US warns of miscalculation with China amid growing tensions

The American and Chinese flags wave at Genting Snow Park, Feb. 2, 2022, in Zhangjiakou, China. [AP Photo]

The United States is enhancing engagement with China as it sees the potential for miscalculation with its top competitor growing, U.S. officials said.

The U.S. State Department announced Wednesday that Secretary of State Antony Blinken would travel to Beijing this week.

During the trip, Blinken is expected to meet with senior Chinese officials, including Foreign Minister Qin Gang, the department said.

The trip is seen as part of the Biden administration's effort to mend ties with Beijing after a series of diplomatic clashes between the two countries.

"We're coming to Beijing with a realistic, confident approach and a sincere desire to manage our competition in the most responsible way possible," said Daniel Kritenbrink, assistant secretary of state for East Asian and Pacific affairs, in a phone briefing with reporters on Wednesday.

In the phone briefing, Kurt Campbell, deputy assistant to President Joe Biden and coordinator for Indo-Pacific affairs at the National Security Council, said, "Now is precisely the time for intense diplomacy."

Campbell last week called for maintaining "appropriate diplomacy" with Beijing, saying the potential for miscalculation with China is growing.

He made the remarks at an event hosted by the Washington-based Hudson Institute.

Blinken on Tuesday called for "maintaining open lines of communication" with China to avoid "miscalculation and conflict" during his phone call with Qin, according to a readout of the call from the State Department.

Stalemate in US-China ties appears likely to continue despite talks

Qin called on the U.S. to respect "China's core concerns" and "stop interfering in China's internal affairs, and stop harming China's sovereignty, security and development interests in the name of competition," according to a readout of the call delivered by Chinese Foreign Ministry spokesperson Wang Wenbin.

Analysts say the likelihood of a breakthrough on key bilateral issues remains low during the trip.

"The best that this visit can accomplish is to establish a floor under bilateral relations and pave the way for other Cabinet-level interactions," said Dennis Wilder, former National Security Council director for China.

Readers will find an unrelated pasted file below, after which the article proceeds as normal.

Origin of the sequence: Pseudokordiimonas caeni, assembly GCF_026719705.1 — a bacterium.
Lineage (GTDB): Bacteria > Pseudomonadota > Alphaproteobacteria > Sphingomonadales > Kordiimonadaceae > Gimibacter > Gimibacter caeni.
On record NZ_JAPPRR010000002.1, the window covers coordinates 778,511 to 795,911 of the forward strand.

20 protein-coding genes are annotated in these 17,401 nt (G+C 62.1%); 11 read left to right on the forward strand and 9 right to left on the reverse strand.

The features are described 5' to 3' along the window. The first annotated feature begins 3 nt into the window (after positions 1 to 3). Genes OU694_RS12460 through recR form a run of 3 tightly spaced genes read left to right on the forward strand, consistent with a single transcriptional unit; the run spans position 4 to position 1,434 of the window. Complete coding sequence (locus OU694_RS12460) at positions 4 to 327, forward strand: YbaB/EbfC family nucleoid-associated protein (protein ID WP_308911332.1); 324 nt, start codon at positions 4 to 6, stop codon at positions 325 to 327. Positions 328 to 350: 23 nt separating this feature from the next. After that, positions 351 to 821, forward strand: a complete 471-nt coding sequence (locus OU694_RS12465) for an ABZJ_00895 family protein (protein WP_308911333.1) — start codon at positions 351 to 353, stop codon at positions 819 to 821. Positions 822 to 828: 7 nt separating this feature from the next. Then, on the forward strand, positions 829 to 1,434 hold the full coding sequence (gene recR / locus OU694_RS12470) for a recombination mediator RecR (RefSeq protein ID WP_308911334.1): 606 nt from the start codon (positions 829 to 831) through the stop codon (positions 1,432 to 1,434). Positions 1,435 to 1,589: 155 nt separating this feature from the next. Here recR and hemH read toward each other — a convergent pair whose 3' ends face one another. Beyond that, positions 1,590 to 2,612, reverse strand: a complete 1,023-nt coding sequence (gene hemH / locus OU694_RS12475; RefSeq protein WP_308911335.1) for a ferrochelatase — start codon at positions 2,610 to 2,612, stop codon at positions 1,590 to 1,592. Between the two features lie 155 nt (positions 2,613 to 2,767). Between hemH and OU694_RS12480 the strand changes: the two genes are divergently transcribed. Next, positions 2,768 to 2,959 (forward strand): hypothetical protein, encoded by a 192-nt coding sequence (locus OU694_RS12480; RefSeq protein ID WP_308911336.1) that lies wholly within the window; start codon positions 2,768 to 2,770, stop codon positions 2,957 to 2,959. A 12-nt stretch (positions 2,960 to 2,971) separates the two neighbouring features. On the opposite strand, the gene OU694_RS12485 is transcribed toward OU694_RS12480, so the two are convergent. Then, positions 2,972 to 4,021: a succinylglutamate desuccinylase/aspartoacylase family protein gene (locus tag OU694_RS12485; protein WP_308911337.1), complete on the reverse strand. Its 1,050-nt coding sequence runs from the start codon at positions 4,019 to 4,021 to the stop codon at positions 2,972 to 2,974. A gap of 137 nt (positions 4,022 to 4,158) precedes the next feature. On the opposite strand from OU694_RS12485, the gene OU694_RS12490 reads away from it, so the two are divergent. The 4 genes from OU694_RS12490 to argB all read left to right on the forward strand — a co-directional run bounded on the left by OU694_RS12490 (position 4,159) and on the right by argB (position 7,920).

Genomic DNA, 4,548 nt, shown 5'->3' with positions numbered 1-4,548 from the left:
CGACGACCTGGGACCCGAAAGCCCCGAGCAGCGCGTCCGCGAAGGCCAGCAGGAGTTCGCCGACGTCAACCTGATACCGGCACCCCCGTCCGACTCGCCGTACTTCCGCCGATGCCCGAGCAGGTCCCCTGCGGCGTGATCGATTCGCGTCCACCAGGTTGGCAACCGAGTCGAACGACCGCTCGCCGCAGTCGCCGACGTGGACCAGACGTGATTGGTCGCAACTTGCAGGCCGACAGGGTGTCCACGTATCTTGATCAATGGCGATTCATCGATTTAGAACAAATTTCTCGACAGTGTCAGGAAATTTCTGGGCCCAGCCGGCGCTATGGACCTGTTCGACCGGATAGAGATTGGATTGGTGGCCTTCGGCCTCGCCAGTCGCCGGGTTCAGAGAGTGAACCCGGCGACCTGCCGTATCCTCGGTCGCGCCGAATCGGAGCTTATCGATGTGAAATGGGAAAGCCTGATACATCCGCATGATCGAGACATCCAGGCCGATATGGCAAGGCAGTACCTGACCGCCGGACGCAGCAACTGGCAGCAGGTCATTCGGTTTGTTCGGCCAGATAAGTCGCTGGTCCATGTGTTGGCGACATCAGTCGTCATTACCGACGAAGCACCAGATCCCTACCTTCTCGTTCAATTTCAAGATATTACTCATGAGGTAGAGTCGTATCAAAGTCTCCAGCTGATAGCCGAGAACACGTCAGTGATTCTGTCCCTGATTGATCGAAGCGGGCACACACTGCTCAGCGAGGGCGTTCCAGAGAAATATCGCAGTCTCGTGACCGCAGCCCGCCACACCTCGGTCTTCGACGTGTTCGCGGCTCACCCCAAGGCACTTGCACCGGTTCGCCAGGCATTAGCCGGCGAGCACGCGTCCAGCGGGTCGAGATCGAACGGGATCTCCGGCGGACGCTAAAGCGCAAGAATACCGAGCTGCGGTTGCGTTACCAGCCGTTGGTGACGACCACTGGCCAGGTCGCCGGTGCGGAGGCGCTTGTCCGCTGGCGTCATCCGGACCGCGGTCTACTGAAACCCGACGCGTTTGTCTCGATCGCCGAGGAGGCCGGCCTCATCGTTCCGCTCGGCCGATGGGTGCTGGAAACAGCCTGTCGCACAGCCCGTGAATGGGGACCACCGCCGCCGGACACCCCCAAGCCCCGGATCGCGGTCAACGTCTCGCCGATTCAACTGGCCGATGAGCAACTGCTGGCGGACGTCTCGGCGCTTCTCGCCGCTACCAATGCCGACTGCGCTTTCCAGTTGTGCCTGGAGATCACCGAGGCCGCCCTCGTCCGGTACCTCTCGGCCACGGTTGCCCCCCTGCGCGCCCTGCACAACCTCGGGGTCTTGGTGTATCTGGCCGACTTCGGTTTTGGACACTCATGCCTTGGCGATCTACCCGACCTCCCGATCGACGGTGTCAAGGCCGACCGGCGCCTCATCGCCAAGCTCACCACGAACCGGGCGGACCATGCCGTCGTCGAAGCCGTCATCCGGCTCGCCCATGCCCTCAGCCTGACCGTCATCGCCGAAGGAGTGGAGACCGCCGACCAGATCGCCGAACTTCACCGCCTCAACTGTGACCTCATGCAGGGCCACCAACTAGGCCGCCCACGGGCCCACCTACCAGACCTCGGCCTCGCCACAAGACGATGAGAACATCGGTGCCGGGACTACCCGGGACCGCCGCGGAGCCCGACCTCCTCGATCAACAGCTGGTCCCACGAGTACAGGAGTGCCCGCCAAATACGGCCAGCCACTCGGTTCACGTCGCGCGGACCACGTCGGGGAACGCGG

"True stability in relations will prove elusive because of the high degree of distrust and the intractable nature of such issues as Taiwan and U.S. restrictions on high-technology exports to China," added Wilder, who is now a senior fellow at the Initiative for U.S.-China Dialogue on Global Issues at Georgetown University.

"Talking is important even when there are no breakthroughs," said Patrick Cronin, the Asia-Pacific security chair at the Hudson Institute.

Cronin said both sides may see some progress on Ukraine, trade and climate change.

"Driven by the mutual desire for diplomatic high ground when the leaders meet at a summit later this year, I think Secretary Blinken will be able to find some areas of common interest. A peaceful end to war in Ukraine, initiating a dialogue on AI, trade and climate change are all possible," Cronin said.

Blinken's visit to Beijing was agreed upon by Biden and Chinese President Xi Jinping when they met in Bali, Indonesia, in November 2022.

That meeting did not provide a breakthrough, but it was seen as an important step in stabilizing relations between the two countries.

But tensions escalated as the two sides clashed over hot-button issues including Taiwan and Ukraine.

In February, Blinken canceled his trip to Beijing after a suspected Chinese spy balloon breached U.S. airspace.

Since then, the U.S. has made steady efforts to resume dialogue with Beijing despite tensions.

In recent weeks, there have been high-level talks between the two sides, a possible thaw in the bilateral ties.

Last week, Kritenbrink and Sarah Beran, the National Security Council senior director for China, traveled to Beijing to meet Ma Zhaoxu, the deputy foreign minister, and Yang Tao, the director of the North American and Oceanian affairs department.